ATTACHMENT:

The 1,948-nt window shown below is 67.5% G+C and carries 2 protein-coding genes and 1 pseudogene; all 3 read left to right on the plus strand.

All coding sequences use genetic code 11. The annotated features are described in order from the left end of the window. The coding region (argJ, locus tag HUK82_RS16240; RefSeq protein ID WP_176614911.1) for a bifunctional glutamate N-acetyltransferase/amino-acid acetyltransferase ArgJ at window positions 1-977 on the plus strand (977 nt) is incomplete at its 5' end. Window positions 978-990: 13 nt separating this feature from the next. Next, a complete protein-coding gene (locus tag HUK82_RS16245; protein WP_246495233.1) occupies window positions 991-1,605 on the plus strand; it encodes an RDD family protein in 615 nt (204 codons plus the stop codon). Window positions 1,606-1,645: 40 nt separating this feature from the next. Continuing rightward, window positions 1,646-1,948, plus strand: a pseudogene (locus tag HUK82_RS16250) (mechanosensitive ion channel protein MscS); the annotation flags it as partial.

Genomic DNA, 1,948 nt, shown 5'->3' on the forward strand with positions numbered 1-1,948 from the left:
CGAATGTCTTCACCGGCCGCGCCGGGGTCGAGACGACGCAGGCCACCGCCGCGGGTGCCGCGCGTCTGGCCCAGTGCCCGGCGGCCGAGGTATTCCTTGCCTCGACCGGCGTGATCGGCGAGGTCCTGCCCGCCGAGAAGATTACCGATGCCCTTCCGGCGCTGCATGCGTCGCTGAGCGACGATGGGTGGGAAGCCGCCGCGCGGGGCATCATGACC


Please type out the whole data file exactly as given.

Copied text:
The 1,948-nt window shown below is 67.5% G+C and carries 2 protein-coding genes and 1 pseudogene; all 3 read left to right on the plus strand.

All coding sequences use genetic code 11. The annotated features are described in order from the left end of the window. The coding region (argJ, locus tag HUK82_RS16240; RefSeq protein ID WP_176614911.1) for a bifunctional glutamate N-acetyltransferase/amino-acid acetyltransferase ArgJ at window positions 1-977 on the plus strand (977 nt) is incomplete at its 5' end. Window positions 978-990: 13 nt separating this feature from the next. Next, a complete protein-coding gene (locus tag HUK82_RS16245; protein WP_246495233.1) occupies window positions 991-1,605 on the plus strand; it encodes an RDD family protein in 615 nt (204 codons plus the stop codon). Window positions 1,606-1,645: 40 nt separating this feature from the next. Continuing rightward, window positions 1,646-1,948, plus strand: a pseudogene (locus tag HUK82_RS16250) (mechanosensitive ion channel protein MscS); the annotation flags it as partial.

Genomic DNA, 1,948 nt, shown 5'->3' on the forward strand with positions numbered 1-1,948 from the left:
CGAATGTCTTCACCGGCCGCGCCGGGGTCGAGACGACGCAGGCCACCGCCGCGGGTGCCGCGCGTCTGGCCCAGTGCCCGGCGGCCGAGGTATTCCTTGCCTCGACCGGCGTGATCGGCGAGGTCCTGCCCGCCGAGAAGATTACCGATGCCCTTCCGGCGCTGCATGCGTCGCTGAGCGACGATGGGTGGGAAGCCGCCGCGCGGGGCATCATGACC